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Maine Lawmaker Seeks to Regulate Drones
02/26/2013   Reported By: A.J. Higgins

An eye in the sky has proven invaluable to military personnel deployed for combat. But some Mainers are balking at the idea of reconnaissance drones buzzing around their neighborhoods. One lawmaker has submitted a bill to regulate the use of aerial drones by police agencies, who would need a warrant before they could launch the surveillance devices. Privacy advocates are supporting the bill, but as A.J. Higgins reports, law enforcement officials and others oppose aspects of the legislation.

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State Sen. John Patrick says he used to think that Orwellian citizen surveillance was science fiction fodder. Then the Rumford Democrat found out how many police agencies across the country are expressing an interest in radio-controlled, aerial drones.

"Big Brother is no longer the stuff of science fiction," Patrick said. "A freedom of information request earlier this year revealed a growing list of police departments gaining permission to fly drones, including departments in Arlington, Houston, Little Rock, Miami, Dade County, Seattle, Gadsden," Patrick said.

Basic kits for the radio-controlled, high-flying drones can be purchased for a few hundred dollars and new federal laws require the Federal Aviation Administration to guarantee air space for domestic drones in the United States by 2015. Patrick says the FAA estimates there could be as many as 10,000 drones in U.S. air space seven years from now.

He told members of the Legislature's Judiciary Committee that citizens have a right to expect privacy in their backyards, and that other states are leading the way.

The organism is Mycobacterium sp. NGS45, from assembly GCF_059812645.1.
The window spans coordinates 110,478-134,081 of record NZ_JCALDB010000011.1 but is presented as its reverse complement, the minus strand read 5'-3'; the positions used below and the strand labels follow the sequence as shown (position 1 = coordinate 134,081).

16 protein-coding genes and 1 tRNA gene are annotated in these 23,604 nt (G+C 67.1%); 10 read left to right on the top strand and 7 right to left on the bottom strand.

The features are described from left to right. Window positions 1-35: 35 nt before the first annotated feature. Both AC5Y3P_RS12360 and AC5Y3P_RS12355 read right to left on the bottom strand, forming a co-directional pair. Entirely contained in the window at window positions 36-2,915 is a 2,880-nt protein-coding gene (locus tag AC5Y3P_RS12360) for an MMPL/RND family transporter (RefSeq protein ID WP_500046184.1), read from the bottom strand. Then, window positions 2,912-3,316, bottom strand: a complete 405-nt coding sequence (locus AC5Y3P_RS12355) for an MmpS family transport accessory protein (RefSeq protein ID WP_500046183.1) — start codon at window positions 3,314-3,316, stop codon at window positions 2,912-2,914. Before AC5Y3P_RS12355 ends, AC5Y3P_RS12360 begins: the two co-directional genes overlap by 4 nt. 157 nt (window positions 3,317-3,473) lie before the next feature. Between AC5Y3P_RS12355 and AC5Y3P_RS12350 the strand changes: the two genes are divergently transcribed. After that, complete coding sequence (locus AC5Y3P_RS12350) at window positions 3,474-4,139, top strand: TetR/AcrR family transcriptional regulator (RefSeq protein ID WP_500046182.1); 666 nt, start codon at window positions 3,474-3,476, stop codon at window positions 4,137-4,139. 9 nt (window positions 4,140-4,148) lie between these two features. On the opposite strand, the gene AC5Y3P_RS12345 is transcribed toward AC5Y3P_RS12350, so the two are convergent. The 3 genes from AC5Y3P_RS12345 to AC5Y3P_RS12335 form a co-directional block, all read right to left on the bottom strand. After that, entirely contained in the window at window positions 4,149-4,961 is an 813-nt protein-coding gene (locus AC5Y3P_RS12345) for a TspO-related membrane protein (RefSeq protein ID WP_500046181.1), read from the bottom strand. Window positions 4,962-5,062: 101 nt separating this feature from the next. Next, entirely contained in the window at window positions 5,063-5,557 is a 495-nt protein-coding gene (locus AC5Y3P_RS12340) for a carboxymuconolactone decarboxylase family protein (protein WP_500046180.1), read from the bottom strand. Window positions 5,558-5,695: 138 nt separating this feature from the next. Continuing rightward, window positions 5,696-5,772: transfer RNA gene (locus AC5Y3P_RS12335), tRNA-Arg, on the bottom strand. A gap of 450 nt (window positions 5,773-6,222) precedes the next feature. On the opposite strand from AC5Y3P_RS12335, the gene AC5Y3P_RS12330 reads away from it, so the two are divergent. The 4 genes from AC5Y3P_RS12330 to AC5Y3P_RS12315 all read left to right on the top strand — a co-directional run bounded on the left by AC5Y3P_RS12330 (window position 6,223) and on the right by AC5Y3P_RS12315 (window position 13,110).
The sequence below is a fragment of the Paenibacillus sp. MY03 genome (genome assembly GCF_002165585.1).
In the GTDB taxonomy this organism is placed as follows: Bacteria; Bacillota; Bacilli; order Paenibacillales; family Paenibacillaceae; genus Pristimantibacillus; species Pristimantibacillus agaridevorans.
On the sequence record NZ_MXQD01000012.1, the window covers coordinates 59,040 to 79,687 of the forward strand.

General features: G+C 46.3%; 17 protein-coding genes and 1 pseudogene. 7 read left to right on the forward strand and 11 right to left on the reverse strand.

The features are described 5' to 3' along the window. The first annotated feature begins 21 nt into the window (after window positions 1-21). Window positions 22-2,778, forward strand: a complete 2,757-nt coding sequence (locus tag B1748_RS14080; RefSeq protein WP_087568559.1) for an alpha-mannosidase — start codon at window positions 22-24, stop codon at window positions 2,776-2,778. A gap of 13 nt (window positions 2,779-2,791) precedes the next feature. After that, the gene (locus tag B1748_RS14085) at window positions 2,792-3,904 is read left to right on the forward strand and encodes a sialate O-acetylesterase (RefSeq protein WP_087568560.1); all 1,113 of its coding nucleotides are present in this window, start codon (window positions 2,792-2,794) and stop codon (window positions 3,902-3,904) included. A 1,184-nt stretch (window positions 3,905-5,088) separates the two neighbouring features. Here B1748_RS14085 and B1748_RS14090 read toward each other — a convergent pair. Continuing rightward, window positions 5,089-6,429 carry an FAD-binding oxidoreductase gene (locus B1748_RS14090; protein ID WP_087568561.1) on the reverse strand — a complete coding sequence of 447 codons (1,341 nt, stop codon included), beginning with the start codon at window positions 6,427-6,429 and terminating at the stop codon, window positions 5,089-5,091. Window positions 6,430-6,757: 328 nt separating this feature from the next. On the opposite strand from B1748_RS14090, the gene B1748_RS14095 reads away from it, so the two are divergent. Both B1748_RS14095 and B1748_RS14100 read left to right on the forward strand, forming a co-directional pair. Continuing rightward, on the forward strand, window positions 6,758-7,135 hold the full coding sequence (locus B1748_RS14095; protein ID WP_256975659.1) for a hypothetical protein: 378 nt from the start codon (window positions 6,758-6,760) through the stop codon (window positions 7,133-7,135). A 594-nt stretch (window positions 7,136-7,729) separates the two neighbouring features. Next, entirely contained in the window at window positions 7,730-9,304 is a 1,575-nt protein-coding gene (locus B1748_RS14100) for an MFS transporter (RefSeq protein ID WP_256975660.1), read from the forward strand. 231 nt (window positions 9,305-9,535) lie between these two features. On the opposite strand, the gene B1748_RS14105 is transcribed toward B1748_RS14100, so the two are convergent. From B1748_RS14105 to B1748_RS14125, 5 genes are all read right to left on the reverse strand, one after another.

"There are at least 15 state legislatures considering bills to limit drone use," Patrick said. "Virginia became the first state to do so this year when it passed a two-year moratorium. As with all new technology, we need a system of rules to ensure that we can enjoy the benefits without bringing us a large step closer to a surveillance society."

Patrick's bill would require the consent of the person being observed, a warrant or a court order before a drone could be deployed. It makes exceptions for situations that could involve serious bodily harm or an emergent condition involving national security. Other provisions restrict the ability of a private citizen to use a drone.

Shenna Bellows, executive director of the American Civil Liberties Union of Maine, supports Patrick's bill because it reinforces American constitutional protections.

"We're here today because the Fourth Amendment to the United States Constitution reads so clearly the right of the people to be secure in their persons, their houses, against unreasonable searches and seizures shall not be violated," Bellows said. "This legislation establishes clear Fourth Amendment protections in the area of surveillance activity not contemplated by the founders."

While several people spoke in favor of the bill, saying personal freedoms and privacy are eroding in the United States, Maine State Police Lt. Col. Raymond Bessette is less enthusiastic. Although Bessette told the committee that he felt his agency could find common ground with Patrick on some aspects of the bill, he asked lawmakers to consider a balanced approach when considering the legislation.

"An approach which seeks a balance between preserving public trust, ensuring the safety of our first responders, while at the same time recognizing the life-saving capabilities and commercial opportunities that this technology presents," Bessette said.

Dan Bernier told the committee that few legislative proposals grab the attention of his client, The Maine Society of Land Surveyors.

"You know, I often kid that I almost never get to testify on behalf of the land surveyors because I can't get them to get mad about anything," Bernier said. "Well they're not mad, but there is a panic setting in at engaging in a major mapping project without aerial photography."

Bernier said Patrick's bill appears to prohibit drones for private use, just as the devices are becoming increasingly used by land surveyors as a cheaper alternative to commercial aerial photography. The Judiciary Committee is slated to meet next month for a work session on the bill.


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